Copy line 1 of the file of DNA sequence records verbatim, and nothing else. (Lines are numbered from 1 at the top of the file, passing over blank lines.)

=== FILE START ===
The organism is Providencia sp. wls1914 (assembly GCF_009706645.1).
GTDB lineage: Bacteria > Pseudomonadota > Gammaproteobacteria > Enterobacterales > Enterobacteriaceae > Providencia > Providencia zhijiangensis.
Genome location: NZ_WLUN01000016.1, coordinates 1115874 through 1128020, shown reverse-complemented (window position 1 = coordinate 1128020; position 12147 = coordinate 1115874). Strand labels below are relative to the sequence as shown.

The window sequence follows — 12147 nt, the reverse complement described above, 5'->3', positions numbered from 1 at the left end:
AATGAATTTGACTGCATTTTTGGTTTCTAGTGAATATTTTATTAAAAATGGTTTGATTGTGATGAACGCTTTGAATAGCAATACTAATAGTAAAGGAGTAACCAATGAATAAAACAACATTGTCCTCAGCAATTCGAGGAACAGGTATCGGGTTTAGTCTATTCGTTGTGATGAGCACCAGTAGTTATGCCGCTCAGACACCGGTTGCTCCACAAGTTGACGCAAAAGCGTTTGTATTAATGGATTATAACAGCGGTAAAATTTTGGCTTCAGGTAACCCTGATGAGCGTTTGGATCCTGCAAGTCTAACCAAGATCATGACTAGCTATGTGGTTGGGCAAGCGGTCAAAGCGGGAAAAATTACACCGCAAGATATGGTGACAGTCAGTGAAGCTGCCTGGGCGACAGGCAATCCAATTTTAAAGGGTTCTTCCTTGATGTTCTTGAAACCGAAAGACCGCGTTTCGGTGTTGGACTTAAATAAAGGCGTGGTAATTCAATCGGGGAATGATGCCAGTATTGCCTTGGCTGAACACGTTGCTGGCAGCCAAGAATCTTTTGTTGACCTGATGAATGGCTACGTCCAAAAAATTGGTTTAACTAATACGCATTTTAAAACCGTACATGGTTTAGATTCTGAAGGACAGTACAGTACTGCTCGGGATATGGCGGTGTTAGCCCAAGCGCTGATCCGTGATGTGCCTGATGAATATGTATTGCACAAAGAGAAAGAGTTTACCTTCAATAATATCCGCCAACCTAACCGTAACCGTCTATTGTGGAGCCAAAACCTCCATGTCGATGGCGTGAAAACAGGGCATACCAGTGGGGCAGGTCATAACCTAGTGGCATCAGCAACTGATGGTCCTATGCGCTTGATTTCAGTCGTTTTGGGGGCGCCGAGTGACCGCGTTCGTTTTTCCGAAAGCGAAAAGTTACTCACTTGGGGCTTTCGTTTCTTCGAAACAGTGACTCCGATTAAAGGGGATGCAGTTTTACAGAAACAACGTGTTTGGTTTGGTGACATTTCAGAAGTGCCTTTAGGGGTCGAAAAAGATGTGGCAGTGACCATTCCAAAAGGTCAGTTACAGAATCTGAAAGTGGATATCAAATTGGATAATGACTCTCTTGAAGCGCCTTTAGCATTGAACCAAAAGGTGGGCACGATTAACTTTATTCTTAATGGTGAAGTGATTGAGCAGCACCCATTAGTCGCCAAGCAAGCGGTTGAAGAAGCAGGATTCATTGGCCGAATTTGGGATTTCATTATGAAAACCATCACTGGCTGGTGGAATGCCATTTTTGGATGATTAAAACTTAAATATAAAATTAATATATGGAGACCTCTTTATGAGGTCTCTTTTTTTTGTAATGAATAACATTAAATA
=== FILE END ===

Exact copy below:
The organism is Providencia sp. wls1914 (assembly GCF_009706645.1).